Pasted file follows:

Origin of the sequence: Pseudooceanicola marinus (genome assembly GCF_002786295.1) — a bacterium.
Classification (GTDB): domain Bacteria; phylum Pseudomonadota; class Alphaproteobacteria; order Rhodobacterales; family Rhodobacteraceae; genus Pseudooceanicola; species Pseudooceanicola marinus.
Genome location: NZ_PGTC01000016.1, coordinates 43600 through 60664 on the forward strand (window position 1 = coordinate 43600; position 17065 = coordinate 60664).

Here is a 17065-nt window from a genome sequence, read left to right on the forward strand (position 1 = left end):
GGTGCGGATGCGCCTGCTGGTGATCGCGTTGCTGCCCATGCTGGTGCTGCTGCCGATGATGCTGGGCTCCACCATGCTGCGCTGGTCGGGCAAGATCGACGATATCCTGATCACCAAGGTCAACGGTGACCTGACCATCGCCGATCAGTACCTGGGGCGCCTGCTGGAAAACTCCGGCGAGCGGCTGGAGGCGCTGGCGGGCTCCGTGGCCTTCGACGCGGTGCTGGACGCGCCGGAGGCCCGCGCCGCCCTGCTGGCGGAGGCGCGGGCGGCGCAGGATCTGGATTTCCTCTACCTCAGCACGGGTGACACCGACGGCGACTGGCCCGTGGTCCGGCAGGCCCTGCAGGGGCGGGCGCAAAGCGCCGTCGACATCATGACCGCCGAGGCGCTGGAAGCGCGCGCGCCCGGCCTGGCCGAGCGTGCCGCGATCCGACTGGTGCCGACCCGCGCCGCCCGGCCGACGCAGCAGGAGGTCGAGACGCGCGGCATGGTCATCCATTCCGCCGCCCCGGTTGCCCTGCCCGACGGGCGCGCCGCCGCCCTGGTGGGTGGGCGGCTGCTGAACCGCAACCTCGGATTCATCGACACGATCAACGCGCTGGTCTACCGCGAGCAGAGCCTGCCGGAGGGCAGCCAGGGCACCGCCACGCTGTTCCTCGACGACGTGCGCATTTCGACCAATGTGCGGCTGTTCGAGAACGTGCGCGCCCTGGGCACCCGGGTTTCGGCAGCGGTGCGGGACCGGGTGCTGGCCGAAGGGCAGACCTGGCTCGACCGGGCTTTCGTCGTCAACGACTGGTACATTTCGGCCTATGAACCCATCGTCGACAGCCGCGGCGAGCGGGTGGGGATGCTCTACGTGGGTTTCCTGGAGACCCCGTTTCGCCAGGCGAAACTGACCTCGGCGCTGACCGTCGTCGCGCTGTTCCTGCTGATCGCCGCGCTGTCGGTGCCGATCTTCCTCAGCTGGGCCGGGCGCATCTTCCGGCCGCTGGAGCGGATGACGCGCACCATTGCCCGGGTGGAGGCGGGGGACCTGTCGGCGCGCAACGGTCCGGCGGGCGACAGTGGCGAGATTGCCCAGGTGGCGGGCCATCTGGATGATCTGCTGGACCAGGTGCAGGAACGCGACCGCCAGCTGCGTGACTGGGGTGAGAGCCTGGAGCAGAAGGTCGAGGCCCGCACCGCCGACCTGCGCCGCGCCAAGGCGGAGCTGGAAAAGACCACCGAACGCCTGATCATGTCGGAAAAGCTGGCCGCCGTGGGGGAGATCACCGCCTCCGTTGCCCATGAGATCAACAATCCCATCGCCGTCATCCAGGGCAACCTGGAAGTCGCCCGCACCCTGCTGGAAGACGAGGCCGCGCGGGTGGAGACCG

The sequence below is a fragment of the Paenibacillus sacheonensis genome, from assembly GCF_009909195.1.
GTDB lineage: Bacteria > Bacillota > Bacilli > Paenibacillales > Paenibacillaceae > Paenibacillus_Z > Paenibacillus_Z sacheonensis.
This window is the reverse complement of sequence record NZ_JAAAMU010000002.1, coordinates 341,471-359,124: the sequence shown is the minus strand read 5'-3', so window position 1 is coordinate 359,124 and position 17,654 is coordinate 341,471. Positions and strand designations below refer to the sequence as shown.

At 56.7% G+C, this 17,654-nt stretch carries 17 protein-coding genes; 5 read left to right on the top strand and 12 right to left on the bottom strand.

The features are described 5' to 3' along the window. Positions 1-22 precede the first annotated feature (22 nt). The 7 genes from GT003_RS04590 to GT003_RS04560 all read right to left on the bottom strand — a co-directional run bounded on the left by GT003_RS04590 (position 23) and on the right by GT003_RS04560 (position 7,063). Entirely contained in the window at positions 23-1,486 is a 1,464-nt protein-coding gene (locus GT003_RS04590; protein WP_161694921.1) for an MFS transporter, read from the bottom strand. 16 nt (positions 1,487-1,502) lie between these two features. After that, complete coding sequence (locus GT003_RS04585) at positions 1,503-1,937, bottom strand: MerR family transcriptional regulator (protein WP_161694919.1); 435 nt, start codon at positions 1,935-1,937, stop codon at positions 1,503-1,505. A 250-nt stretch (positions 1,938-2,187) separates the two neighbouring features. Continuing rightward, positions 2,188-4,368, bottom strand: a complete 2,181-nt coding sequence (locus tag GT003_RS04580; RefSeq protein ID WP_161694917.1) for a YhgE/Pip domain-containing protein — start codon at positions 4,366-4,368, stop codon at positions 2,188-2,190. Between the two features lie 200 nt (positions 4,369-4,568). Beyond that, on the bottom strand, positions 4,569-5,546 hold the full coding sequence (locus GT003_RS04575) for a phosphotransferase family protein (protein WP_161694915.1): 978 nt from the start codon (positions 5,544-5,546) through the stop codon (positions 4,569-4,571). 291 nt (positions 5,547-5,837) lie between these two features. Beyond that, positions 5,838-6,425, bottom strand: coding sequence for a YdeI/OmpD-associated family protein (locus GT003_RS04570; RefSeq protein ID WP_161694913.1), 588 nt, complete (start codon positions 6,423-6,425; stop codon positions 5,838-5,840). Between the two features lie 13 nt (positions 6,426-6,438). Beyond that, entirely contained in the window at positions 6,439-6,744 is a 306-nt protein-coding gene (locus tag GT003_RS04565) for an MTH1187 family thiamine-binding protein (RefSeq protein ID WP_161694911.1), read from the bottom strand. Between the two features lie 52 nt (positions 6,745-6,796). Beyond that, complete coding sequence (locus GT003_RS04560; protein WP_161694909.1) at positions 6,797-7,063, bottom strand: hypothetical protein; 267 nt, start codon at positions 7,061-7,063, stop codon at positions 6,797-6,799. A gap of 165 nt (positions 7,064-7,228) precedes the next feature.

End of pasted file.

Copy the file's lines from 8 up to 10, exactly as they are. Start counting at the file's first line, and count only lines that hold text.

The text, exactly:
This window is the reverse complement of sequence record NZ_JAAAMU010000002.1, coordinates 341,471-359,124: the sequence shown is the minus strand read 5'-3', so window position 1 is coordinate 359,124 and position 17,654 is coordinate 341,471. Positions and strand designations below refer to the sequence as shown.

At 56.7% G+C, this 17,654-nt stretch carries 17 protein-coding genes; 5 read left to right on the top strand and 12 right to left on the bottom strand.

The features are described 5' to 3' along the window. Positions 1-22 precede the first annotated feature (22 nt). The 7 genes from GT003_RS04590 to GT003_RS04560 all read right to left on the bottom strand — a co-directional run bounded on the left by GT003_RS04590 (position 23) and on the right by GT003_RS04560 (position 7,063). Entirely contained in the window at positions 23-1,486 is a 1,464-nt protein-coding gene (locus GT003_RS04590; protein WP_161694921.1) for an MFS transporter, read from the bottom strand. 16 nt (positions 1,487-1,502) lie between these two features. After that, complete coding sequence (locus GT003_RS04585) at positions 1,503-1,937, bottom strand: MerR family transcriptional regulator (protein WP_161694919.1); 435 nt, start codon at positions 1,935-1,937, stop codon at positions 1,503-1,505. A 250-nt stretch (positions 1,938-2,187) separates the two neighbouring features. Continuing rightward, positions 2,188-4,368, bottom strand: a complete 2,181-nt coding sequence (locus tag GT003_RS04580; RefSeq protein ID WP_161694917.1) for a YhgE/Pip domain-containing protein — start codon at positions 4,366-4,368, stop codon at positions 2,188-2,190. Between the two features lie 200 nt (positions 4,369-4,568). Beyond that, on the bottom strand, positions 4,569-5,546 hold the full coding sequence (locus GT003_RS04575) for a phosphotransferase family protein (protein WP_161694915.1): 978 nt from the start codon (positions 5,544-5,546) through the stop codon (positions 4,569-4,571). 291 nt (positions 5,547-5,837) lie between these two features. Beyond that, positions 5,838-6,425, bottom strand: coding sequence for a YdeI/OmpD-associated family protein (locus GT003_RS04570; RefSeq protein ID WP_161694913.1), 588 nt, complete (start codon positions 6,423-6,425; stop codon positions 5,838-5,840). Between the two features lie 13 nt (positions 6,426-6,438). Beyond that, entirely contained in the window at positions 6,439-6,744 is a 306-nt protein-coding gene (locus tag GT003_RS04565) for an MTH1187 family thiamine-binding protein (RefSeq protein ID WP_161694911.1), read from the bottom strand. Between the two features lie 52 nt (positions 6,745-6,796). Beyond that, complete coding sequence (locus GT003_RS04560; protein WP_161694909.1) at positions 6,797-7,063, bottom strand: hypothetical protein; 267 nt, start codon at positions 7,061-7,063, stop codon at positions 6,797-6,799. A gap of 165 nt (positions 7,064-7,228) precedes the next feature.